Posts Tagged ‘sportsmanship’

This game has gone viral.  The ontroversial ending is all over the internet.  It is even on Rivals, the premiere websource for high school sports and college recruiting.  I’ve seen the youtube video posted numerous times on Facebook and discussed on spartantailgate.com, one of the most frequented websites in the world and maybe the most notable single team/school college  website on the net.  Below is the link to the rivals article.


As I’ve said before, I’m a John Glenn graduate.  In fact, I played a varsity sport there.  So I’m not upset to see them win the game.  There again, I’m a member of this community now and I support the local schools and teams (but do not really follow them.)  When it comes right down to it, though, I don’t care too much one way or another who won this game.  But I am slightly bothered by Plymouth High’s handling of the controversy, at least the way it is presented in the rivals article linked above.

Here’s a bit from the article that stood out and that I found somewhat disappointing

Sawchuk wants no part of that – or being an Internet sensation. He just wants what he feels his team earned: A victory.

“It’s something that’s a protest in my eyes,” he told the paper. “We won the game. We played our tails off and they (Glenn) should not be happy with the win.”

The “protest” is so strong that the team’s official website has yet to record a final score of the game.

I have no problem with the Wildcats athletic director or football coaching staff lodging a complaint over the play.  They might be right.  Perhaps the refs should have — or maybe did — blow the whistle.  They could have been screwed.  Sometimes, though, being a good sport means accepting with as much grace as one can muster those calls that don’t go your way.  For the coaches to talk like the Wildcats didn’t lose the game is a bit too much.  The game won’t be replayed.  Two weeks later the score won’t be set aside.  The Wildcats will not be declared the winners.  It’s time to accept the situation as is and move on.  The kids on the team will learn that life often requires this.  Some of us have to continuously swallow bitter pills, suffer grave injustices (or at least perceived ones.)  The best thing the coaches could do for the players is to let this matter go and move forward.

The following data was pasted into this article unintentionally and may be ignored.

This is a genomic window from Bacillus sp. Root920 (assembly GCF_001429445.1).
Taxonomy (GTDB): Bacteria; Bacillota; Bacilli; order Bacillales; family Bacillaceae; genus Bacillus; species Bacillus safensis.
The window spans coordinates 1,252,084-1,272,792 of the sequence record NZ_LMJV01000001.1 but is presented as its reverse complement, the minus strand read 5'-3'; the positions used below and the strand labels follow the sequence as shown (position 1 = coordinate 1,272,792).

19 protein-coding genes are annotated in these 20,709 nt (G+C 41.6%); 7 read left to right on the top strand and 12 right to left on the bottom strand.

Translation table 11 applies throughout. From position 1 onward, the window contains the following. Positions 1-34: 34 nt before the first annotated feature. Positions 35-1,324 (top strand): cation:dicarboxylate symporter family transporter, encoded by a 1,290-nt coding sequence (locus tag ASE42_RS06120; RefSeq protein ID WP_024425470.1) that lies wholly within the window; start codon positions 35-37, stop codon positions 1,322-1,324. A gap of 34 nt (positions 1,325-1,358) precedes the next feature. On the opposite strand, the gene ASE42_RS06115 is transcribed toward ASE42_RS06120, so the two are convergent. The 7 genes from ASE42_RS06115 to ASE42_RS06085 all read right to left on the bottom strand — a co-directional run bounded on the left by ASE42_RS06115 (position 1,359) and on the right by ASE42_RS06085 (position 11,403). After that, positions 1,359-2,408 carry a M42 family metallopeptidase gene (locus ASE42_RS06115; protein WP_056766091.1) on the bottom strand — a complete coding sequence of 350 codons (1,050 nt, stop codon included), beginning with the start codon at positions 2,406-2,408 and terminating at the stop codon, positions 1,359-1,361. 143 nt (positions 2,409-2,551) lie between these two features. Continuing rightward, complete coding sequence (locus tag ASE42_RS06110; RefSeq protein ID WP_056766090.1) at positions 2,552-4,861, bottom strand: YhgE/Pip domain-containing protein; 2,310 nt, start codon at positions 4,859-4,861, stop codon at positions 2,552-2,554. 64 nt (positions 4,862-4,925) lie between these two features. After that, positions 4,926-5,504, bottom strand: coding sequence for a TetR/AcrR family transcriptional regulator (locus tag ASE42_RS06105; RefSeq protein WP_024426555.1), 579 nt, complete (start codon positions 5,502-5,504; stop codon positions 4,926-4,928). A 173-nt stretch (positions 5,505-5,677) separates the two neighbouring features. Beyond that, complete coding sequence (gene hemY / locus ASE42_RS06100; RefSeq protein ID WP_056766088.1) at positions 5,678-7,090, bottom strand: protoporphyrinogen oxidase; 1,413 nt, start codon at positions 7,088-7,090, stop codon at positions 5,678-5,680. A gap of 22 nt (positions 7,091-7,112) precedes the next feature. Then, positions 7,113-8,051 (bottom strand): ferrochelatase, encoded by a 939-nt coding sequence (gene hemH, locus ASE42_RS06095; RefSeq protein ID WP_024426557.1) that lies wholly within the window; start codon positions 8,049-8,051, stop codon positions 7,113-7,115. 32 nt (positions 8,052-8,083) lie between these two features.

That’s easy for me to say.  I didn’t play.  My child wasn’t on the losing side of the field.  I do recognize, too, that the Wildcats did shake hands with the Rockets after the loss, a very dignified and appropriate response.  I applaud them for that.


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